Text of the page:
LONDON — Director-choreographer Matthew Bourne has bowed out of helming chores on the forthcoming Disney stage version of the Mouse House’s 1989 film “The Little Mermaid.” The director told London friends and colleagues that the project was apparently proving “too time-consuming,” not least for someone who has a new company, New Adventures, successfully up and running.
Between an ongoing “Nutcracker!” revival, last summer’s widely acclaimed National Theater piece “Play Without Words” and his commitment to a stage musical of an altogether separate film, “Edward Scissorhands,” Bourne would seem to be showing an understandable reluctance to commit to the kind of high-intensity franchise that any Disney project represents (and which Bourne previously balked at when plans to clone his work worldwide helped contribute to his split from longtime producer Katharine Dore).
His departure from “Little Mermaid” brings with it the departure of designer Lez Brotherston, whose scenic contributions to “Swan Lake” and “Cinderella,” among other Bourne ventures, have proven invaluable over time.
Speaking from Los Angeles, Thomas Schumacher, prexy of Disney Theatricals, told Variety Jan. 8 that he wasn’t surprised by Bourne’s decision. “We all got together in December in London,” says Schumacher, “and you get a sense of these things. There was the time it would take to do (Bourne’s) vision vs. the timeline we’re on, and I don’t think they matched up.”
At the same time, says Schumacher, adding that “Mermaid” will continue sooner rather than later with another director-designer team, “I want to work with Matt; I adore him and think he’s really smart. (But) it’s just not going to be on ‘Mermaid.’ ”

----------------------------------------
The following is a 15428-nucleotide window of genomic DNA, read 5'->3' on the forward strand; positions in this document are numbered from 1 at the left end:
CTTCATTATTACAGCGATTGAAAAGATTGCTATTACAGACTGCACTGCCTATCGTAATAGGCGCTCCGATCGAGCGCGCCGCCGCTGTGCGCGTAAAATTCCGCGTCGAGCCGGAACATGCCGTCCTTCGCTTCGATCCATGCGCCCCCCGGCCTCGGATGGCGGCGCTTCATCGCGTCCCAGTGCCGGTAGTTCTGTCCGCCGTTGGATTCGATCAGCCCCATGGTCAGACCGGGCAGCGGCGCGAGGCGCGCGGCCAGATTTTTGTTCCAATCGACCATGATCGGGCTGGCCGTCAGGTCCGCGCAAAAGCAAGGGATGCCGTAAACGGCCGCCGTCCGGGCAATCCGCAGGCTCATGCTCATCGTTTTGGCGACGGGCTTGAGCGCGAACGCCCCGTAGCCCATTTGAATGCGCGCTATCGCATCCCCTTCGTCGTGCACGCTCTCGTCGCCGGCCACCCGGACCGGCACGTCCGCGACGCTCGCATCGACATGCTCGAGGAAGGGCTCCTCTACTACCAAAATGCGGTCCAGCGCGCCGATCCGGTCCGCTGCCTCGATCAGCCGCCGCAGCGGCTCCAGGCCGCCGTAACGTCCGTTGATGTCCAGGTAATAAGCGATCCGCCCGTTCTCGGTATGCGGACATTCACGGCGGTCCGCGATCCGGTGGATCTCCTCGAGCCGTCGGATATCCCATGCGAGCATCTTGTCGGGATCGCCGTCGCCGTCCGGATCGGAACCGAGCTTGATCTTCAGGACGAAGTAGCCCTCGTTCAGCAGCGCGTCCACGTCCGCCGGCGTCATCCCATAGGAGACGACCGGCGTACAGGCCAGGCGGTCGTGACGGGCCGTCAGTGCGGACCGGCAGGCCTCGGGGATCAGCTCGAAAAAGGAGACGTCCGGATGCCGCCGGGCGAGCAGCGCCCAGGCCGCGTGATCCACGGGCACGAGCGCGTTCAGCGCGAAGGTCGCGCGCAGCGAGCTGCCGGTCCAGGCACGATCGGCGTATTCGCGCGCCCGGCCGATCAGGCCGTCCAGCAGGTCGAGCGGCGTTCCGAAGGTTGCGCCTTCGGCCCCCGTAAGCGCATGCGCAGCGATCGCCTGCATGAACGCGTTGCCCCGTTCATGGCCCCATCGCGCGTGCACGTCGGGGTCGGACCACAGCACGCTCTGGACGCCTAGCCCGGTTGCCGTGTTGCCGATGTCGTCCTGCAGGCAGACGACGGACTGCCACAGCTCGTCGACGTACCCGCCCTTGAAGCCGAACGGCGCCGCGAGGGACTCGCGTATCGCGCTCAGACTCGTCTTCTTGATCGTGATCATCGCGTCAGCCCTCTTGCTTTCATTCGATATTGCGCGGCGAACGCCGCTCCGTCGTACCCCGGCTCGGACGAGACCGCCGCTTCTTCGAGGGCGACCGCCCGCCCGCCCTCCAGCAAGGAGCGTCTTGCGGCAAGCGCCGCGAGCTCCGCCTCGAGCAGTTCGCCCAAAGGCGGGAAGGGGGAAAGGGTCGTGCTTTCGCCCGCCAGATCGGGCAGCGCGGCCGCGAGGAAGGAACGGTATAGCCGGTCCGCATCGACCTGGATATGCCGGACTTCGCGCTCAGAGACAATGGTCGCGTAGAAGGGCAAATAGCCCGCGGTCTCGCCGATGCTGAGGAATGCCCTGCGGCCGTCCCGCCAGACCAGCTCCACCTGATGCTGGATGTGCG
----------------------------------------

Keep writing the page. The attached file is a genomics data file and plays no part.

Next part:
‘Cirque’ sell-by date
I’ll say this for starting 2003 London theatergoing with a revival of the 1992 Cirque du Soleil extravaganza, “Saltimbanco”: The year’s offerings can only improve. No disrespect intendeded to the fearless performers — ranging in age from 6 (!) to 49 (! again) — whose high-wire acrobatics, derring-do and physical feats are guaranteed to make any spectator seem hopelessly out of shape.
And yet, returning to this lugubrious concoction Jan. 7 at least five years since it last packed out the Royal Albert Hall, I can’t be alone in finding the whole thing vaguely creepy. It’s not just the relentlessly thudding New Age music. Or the veiled homoeroticism that dares not announce itself (sometimes none-too-veiled in the second-act piece of aerial frottage, “Hand to Hand”). Or even the body-hugging costumes of the beaky cast that collectively resemble nothing so much as Malcolm McDowell’s thuggish friends in “A Clockwork Orange.”
Perhaps it’s just time for “Saltimbanco” to be put out to pasture — or, at least, its so-called “clown,” one Jesko Von Den Steinen, whose reliance on one particular audience member for some sustained second-act shtick was downright shameless. (Let’s hope that fellow is on the payroll.) Sure, the opening crowd stood and cheered at the end; that’s how cults work. But there are sure to be those who pay their £49.50 ($80) and are similarly nonplussed. In which case, as they say, if you can’t join ’em, beat ’em.
A fond farewell
It wouldn’t be right to begin the New Year without honoring the passing at the end of the one just gone of Pit, aka Jack Pitman, my predecessor as Variety’s London theater critic — as well as much much more. Newly arrived as I then was in Britain, I first met Jack late in 1983, at which point Jack was among the first to offer me work and to suggest how a fledgling American arts writer in London might actually earn his keep.
From the outset Jack — a Chicagoan by birth — impressed me with his warmth and wit, not to mention his absorption of any and all English locutions, starting with the now-ubiquitous “mate.” And when he retired in 1992 after 23 years in London, he was the first to wish me well covering a beat that he had chosen to put to one side in favor of time at his lovely home in Highgate, north London, with his wife, Ruth, and their three children.
Jack died in the family home Dec. 14 after a long struggle with cancer, but memories of his kindness and distinctive drollery live on. Requiescat in pace, Pit.